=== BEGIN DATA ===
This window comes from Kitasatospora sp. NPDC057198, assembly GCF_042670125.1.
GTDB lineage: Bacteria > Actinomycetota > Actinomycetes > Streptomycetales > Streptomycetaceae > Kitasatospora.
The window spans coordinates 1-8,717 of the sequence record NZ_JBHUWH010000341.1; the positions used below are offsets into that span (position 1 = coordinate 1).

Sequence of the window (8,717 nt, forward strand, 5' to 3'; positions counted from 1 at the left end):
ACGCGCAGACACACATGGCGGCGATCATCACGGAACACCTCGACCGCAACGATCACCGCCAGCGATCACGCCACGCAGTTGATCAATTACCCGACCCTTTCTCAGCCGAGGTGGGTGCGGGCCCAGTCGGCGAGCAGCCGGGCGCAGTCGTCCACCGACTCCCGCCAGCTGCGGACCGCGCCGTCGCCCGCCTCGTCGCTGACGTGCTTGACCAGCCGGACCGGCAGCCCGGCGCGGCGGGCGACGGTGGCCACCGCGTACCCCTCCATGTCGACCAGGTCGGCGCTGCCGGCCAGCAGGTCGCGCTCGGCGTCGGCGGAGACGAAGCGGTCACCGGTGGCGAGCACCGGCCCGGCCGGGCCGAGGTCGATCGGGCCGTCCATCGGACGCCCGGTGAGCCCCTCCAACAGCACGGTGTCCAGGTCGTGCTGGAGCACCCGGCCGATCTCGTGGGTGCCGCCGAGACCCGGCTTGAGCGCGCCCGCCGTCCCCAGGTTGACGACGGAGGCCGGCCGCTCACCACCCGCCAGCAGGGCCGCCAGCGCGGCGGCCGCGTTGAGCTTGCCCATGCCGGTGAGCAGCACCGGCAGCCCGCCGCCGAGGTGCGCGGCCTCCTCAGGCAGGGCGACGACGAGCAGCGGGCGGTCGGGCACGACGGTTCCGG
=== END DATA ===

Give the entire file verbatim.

This window comes from Kitasatospora sp. NPDC057198, assembly GCF_042670125.1.
GTDB lineage: Bacteria > Actinomycetota > Actinomycetes > Streptomycetales > Streptomycetaceae > Kitasatospora.
The window spans coordinates 1-8,717 of the sequence record NZ_JBHUWH010000341.1; the positions used below are offsets into that span (position 1 = coordinate 1).

Sequence of the window (8,717 nt, forward strand, 5' to 3'; positions counted from 1 at the left end):
ACGCGCAGACACACATGGCGGCGATCATCACGGAACACCTCGACCGCAACGATCACCGCCAGCGATCACGCCACGCAGTTGATCAATTACCCGACCCTTTCTCAGCCGAGGTGGGTGCGGGCCCAGTCGGCGAGCAGCCGGGCGCAGTCGTCCACCGACTCCCGCCAGCTGCGGACCGCGCCGTCGCCCGCCTCGTCGCTGACGTGCTTGACCAGCCGGACCGGCAGCCCGGCGCGGCGGGCGACGGTGGCCACCGCGTACCCCTCCATGTCGACCAGGTCGGCGCTGCCGGCCAGCAGGTCGCGCTCGGCGTCGGCGGAGACGAAGCGGTCACCGGTGGCGAGCACCGGCCCGGCCGGGCCGAGGTCGATCGGGCCGTCCATCGGACGCCCGGTGAGCCCCTCCAACAGCACGGTGTCCAGGTCGTGCTGGAGCACCCGGCCGATCTCGTGGGTGCCGCCGAGACCCGGCTTGAGCGCGCCCGCCGTCCCCAGGTTGACGACGGAGGCCGGCCGCTCACCACCCGCCAGCAGGGCCGCCAGCGCGGCGGCCGCGTTGAGCTTGCCCATGCCGGTGAGCAGCACCGGCAGCCCGCCGCCGAGGTGCGCGGCCTCCTCAGGCAGGGCGACGACGAGCAGCGGGCGGTCGGGCACGACGGTTCCGG